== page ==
Types of biopsies
Bone marrow biopsy
Inside some of your larger bones, like the hip or the femur in your leg, blood cells are produced in a spongy material called marrow.
If your doctor suspects that there are problems with your blood, you may undergo a bone marrow biopsy. This test can single out both cancerous and noncancerous conditions like leukemia, anemia, infection, or lymphoma. The test is also used to check if cancer cells from another part of the body have spread to your bones.
Endoscopic biopsies are used to reach tissue inside the body in order to gather samples from places like the bladder, colon, or lung.
During this procedure, your doctor uses a flexible thin tube called an endoscope. The endoscope has a tiny camera and a light at the end. A video monitor allows your doctor to view the images. Small surgical tools are also inserted into the endoscope. Using the video, your doctor can guide these to collect a sample.
Needle biopsies are used to collect skin samples, or for any tissue that is easily accessible under the skin.
If you have a rash or lesion on your skin which is suspicious for a certain condition, does not respond to therapy prescribed by your doctor, or the cause of which is unknown, your doctor may perform or order a biopsy of the involved area of skin.
Sometimes a patient may have an area of concern that cannot be safely or effectively reached using the methods described above or the results of other biopsy specimens have been negative. An example would be a tumor in the abdomen near the aorta. In this case, a surgeon may need to get a specimen using a laparoscope or by making a traditional incision.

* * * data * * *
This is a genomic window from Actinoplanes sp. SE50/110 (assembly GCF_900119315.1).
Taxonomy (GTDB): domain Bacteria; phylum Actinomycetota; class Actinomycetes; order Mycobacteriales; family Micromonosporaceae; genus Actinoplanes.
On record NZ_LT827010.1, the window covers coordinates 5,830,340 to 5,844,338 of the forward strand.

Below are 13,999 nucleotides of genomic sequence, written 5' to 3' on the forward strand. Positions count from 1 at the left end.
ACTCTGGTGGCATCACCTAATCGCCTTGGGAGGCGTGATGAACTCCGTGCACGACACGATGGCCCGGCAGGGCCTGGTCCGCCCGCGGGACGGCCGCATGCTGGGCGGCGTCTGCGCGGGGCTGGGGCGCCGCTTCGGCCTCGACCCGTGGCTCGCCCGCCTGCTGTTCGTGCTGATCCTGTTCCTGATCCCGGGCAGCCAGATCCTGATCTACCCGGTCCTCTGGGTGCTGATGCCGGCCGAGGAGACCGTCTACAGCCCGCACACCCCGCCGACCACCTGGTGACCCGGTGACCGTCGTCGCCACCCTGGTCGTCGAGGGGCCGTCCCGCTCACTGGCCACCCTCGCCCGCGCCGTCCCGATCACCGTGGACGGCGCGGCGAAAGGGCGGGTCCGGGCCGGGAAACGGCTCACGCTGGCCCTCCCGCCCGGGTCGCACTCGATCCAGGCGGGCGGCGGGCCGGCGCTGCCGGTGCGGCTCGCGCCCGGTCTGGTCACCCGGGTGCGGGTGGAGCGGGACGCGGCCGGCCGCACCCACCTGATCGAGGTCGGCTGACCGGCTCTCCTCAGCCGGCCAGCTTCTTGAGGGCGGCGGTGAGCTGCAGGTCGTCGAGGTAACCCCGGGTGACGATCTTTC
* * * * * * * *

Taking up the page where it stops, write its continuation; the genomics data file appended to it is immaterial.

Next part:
Following up after a biopsy
After the tissue sample is taken, your doctors will need to analyze it. The sample will need to be sent to a laboratory for testing. The results can take anywhere from a few days to a few weeks.
Once the results arrive, your doctor may call you to share the results, or ask you to come in for a follow-up appointment to discuss the next steps.
If the results showed signs of cancer, your doctor should be able to tell the cancer’s type and level of aggression from your biopsy. If your biopsy was done for a reason other than cancer, the lab report should be able to guide your doctor in diagnosing and treating that condition.
If the results are negative but the doctor’s suspicion is still high either for cancer or other conditions, you may need another biopsy or a different type of biopsy. Your doctor will be able to guide you as to the best course to take. If you have any questions about the biopsy prior to the procedure or about the results, don’t hesitate to talk with your doctor. You may want to write down your questions and bring them with you to your next office visit.